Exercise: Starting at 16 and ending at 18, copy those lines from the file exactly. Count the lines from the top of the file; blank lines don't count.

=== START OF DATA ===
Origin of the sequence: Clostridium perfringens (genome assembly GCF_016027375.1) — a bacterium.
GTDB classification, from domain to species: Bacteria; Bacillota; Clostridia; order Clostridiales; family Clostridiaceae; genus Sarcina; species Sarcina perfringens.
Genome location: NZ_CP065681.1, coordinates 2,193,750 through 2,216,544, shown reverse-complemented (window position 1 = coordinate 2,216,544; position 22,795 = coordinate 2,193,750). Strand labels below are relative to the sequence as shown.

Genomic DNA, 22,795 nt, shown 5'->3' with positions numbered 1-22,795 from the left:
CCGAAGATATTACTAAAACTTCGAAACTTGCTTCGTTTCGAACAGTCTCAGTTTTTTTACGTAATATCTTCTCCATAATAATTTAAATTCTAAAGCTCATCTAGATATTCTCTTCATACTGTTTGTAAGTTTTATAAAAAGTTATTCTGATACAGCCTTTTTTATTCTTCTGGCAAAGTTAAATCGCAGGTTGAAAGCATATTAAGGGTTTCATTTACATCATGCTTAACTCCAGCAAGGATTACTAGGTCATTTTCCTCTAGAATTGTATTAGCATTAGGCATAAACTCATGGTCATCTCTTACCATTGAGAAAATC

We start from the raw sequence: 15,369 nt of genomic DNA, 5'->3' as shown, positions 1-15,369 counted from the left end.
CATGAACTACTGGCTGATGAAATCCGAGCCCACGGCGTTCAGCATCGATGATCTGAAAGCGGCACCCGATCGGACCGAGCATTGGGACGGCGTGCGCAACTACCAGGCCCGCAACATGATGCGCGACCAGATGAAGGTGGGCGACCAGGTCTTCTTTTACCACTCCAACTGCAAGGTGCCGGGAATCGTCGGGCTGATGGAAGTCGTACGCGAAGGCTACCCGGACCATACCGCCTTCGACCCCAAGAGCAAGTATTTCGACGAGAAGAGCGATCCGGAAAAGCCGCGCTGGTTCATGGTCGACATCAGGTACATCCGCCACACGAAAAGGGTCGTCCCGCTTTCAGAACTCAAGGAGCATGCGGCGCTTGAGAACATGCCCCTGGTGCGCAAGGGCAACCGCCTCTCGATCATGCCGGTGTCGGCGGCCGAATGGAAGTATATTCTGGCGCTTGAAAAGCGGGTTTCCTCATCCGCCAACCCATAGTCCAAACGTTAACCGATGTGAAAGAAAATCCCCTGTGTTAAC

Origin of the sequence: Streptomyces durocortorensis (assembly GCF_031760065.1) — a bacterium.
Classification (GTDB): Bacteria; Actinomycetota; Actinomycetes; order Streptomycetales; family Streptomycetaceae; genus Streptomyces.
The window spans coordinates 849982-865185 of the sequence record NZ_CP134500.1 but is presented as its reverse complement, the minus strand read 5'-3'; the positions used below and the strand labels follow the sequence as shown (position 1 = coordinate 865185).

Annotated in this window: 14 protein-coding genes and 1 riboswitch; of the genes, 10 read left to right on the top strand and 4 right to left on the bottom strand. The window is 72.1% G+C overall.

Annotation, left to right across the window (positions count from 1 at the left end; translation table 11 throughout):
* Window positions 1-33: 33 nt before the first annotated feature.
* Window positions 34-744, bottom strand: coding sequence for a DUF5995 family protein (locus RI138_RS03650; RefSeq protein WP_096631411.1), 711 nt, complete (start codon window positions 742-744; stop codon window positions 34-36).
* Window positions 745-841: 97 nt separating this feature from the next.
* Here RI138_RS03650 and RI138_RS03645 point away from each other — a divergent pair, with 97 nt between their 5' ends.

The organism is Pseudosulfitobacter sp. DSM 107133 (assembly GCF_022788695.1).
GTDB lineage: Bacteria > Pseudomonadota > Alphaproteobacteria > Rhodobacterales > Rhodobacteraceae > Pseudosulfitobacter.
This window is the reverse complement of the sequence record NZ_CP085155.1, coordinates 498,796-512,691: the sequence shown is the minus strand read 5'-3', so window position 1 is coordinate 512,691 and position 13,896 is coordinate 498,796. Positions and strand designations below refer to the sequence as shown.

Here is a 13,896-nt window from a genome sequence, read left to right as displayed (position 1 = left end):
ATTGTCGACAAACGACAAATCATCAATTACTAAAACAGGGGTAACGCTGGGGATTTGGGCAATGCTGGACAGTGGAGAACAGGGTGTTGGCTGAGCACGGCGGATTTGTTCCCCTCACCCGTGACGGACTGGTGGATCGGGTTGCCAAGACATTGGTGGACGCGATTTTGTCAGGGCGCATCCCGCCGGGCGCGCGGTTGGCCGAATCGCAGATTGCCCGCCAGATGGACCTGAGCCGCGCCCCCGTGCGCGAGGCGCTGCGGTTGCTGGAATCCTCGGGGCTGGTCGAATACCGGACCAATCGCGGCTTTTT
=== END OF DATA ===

* Here RI138_RS03650 and RI138_RS03645 point away from each other — a divergent pair, with 97 nt between their 5' ends.

The organism is Pseudosulfitobacter sp. DSM 107133 (assembly GCF_022788695.1).
GTDB lineage: Bacteria > Pseudomonadota > Alphaproteobacteria > Rhodobacterales > Rhodobacteraceae > Pseudosulfitobacter.